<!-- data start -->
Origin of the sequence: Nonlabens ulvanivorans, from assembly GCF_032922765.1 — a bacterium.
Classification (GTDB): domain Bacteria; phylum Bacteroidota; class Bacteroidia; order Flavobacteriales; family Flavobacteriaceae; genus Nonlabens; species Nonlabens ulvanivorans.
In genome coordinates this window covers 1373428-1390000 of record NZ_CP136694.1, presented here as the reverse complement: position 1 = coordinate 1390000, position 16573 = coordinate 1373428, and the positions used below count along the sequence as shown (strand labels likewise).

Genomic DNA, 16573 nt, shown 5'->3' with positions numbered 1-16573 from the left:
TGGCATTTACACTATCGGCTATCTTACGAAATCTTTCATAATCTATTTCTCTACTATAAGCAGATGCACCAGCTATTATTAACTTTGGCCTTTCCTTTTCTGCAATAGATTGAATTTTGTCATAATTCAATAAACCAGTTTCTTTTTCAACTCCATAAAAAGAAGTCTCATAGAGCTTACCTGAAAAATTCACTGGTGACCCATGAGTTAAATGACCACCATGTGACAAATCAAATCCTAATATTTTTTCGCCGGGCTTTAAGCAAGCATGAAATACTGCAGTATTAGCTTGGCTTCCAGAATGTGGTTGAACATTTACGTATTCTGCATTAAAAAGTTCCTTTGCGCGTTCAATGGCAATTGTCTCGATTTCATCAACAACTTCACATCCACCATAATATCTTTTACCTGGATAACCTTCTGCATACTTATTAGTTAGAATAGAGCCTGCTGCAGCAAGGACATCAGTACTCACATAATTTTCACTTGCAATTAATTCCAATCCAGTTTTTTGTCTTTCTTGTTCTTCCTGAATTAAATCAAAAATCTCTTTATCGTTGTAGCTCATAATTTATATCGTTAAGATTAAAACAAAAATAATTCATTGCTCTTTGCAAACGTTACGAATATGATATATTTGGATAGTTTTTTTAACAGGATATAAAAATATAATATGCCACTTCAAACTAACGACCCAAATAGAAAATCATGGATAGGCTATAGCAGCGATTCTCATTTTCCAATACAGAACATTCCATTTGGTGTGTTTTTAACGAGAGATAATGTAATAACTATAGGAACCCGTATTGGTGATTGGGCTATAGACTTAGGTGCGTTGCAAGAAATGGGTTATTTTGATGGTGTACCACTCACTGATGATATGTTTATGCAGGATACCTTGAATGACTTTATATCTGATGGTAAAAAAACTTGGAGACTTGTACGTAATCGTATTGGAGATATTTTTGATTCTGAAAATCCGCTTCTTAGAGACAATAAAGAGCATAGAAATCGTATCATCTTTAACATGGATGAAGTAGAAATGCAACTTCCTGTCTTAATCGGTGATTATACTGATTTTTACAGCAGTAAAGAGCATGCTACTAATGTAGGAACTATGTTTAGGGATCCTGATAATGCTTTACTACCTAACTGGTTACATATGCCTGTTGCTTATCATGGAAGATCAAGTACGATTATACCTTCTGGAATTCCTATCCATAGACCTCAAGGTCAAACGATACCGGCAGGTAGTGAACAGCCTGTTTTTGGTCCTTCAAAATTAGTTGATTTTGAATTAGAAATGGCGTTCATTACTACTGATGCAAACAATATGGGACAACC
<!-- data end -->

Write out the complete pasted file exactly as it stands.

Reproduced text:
Origin of the sequence: Nonlabens ulvanivorans, from assembly GCF_032922765.1 — a bacterium.
Classification (GTDB): domain Bacteria; phylum Bacteroidota; class Bacteroidia; order Flavobacteriales; family Flavobacteriaceae; genus Nonlabens; species Nonlabens ulvanivorans.
In genome coordinates this window covers 1373428-1390000 of record NZ_CP136694.1, presented here as the reverse complement: position 1 = coordinate 1390000, position 16573 = coordinate 1373428, and the positions used below count along the sequence as shown (strand labels likewise).

Genomic DNA, 16573 nt, shown 5'->3' with positions numbered 1-16573 from the left:
TGGCATTTACACTATCGGCTATCTTACGAAATCTTTCATAATCTATTTCTCTACTATAAGCAGATGCACCAGCTATTATTAACTTTGGCCTTTCCTTTTCTGCAATAGATTGAATTTTGTCATAATTCAATAAACCAGTTTCTTTTTCAACTCCATAAAAAGAAGTCTCATAGAGCTTACCTGAAAAATTCACTGGTGACCCATGAGTTAAATGACCACCATGTGACAAATCAAATCCTAATATTTTTTCGCCGGGCTTTAAGCAAGCATGAAATACTGCAGTATTAGCTTGGCTTCCAGAATGTGGTTGAACATTTACGTATTCTGCATTAAAAAGTTCCTTTGCGCGTTCAATGGCAATTGTCTCGATTTCATCAACAACTTCACATCCACCATAATATCTTTTACCTGGATAACCTTCTGCATACTTATTAGTTAGAATAGAGCCTGCTGCAGCAAGGACATCAGTACTCACATAATTTTCACTTGCAATTAATTCCAATCCAGTTTTTTGTCTTTCTTGTTCTTCCTGAATTAAATCAAAAATCTCTTTATCGTTGTAGCTCATAATTTATATCGTTAAGATTAAAACAAAAATAATTCATTGCTCTTTGCAAACGTTACGAATATGATATATTTGGATAGTTTTTTTAACAGGATATAAAAATATAATATGCCACTTCAAACTAACGACCCAAATAGAAAATCATGGATAGGCTATAGCAGCGATTCTCATTTTCCAATACAGAACATTCCATTTGGTGTGTTTTTAACGAGAGATAATGTAATAACTATAGGAACCCGTATTGGTGATTGGGCTATAGACTTAGGTGCGTTGCAAGAAATGGGTTATTTTGATGGTGTACCACTCACTGATGATATGTTTATGCAGGATACCTTGAATGACTTTATATCTGATGGTAAAAAAACTTGGAGACTTGTACGTAATCGTATTGGAGATATTTTTGATTCTGAAAATCCGCTTCTTAGAGACAATAAAGAGCATAGAAATCGTATCATCTTTAACATGGATGAAGTAGAAATGCAACTTCCTGTCTTAATCGGTGATTATACTGATTTTTACAGCAGTAAAGAGCATGCTACTAATGTAGGAACTATGTTTAGGGATCCTGATAATGCTTTACTACCTAACTGGTTACATATGCCTGTTGCTTATCATGGAAGATCAAGTACGATTATACCTTCTGGAATTCCTATCCATAGACCTCAAGGTCAAACGATACCGGCAGGTAGTGAACAGCCTGTTTTTGGTCCTTCAAAATTAGTTGATTTTGAATTAGAAATGGCGTTCATTACTACTGATGCAAACAATATGGGACAACC